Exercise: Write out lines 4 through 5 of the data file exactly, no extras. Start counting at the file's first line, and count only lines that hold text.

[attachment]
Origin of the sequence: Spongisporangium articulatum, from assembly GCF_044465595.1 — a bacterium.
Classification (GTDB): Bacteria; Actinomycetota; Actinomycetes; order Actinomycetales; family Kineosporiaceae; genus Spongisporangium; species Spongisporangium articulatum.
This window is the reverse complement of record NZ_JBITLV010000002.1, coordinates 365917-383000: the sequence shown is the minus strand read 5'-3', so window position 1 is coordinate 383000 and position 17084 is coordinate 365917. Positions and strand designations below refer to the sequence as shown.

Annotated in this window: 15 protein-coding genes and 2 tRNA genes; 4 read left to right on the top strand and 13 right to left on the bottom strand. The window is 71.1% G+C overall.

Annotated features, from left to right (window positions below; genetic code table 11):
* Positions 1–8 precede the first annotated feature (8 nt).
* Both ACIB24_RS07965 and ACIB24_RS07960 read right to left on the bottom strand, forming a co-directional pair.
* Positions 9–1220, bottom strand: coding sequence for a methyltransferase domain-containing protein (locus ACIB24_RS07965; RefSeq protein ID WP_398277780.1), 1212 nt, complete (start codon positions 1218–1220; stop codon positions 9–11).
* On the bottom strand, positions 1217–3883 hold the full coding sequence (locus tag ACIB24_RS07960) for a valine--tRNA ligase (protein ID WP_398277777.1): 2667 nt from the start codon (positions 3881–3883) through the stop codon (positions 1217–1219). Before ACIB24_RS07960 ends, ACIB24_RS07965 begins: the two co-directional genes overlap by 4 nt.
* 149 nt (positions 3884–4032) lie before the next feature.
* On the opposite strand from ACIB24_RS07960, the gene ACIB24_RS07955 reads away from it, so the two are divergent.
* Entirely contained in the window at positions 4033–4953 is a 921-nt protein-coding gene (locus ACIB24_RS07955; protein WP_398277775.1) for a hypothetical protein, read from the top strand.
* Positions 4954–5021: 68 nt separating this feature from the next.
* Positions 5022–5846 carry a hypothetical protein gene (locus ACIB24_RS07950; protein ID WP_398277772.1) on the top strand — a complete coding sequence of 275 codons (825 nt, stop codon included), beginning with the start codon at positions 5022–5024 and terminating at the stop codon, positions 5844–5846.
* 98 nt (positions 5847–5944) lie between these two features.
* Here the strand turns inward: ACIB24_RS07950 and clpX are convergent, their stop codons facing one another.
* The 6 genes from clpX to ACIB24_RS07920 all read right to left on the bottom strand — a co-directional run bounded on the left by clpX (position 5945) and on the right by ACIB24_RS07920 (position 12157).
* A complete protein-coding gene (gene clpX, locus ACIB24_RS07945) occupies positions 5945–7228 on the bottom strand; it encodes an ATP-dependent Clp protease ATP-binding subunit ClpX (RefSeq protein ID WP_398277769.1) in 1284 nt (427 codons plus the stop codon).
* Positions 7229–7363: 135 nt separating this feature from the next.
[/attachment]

Annotated in this window: 15 protein-coding genes and 2 tRNA genes; 4 read left to right on the top strand and 13 right to left on the bottom strand. The window is 71.1% G+C overall.

Annotated features, from left to right (window positions below; genetic code table 11):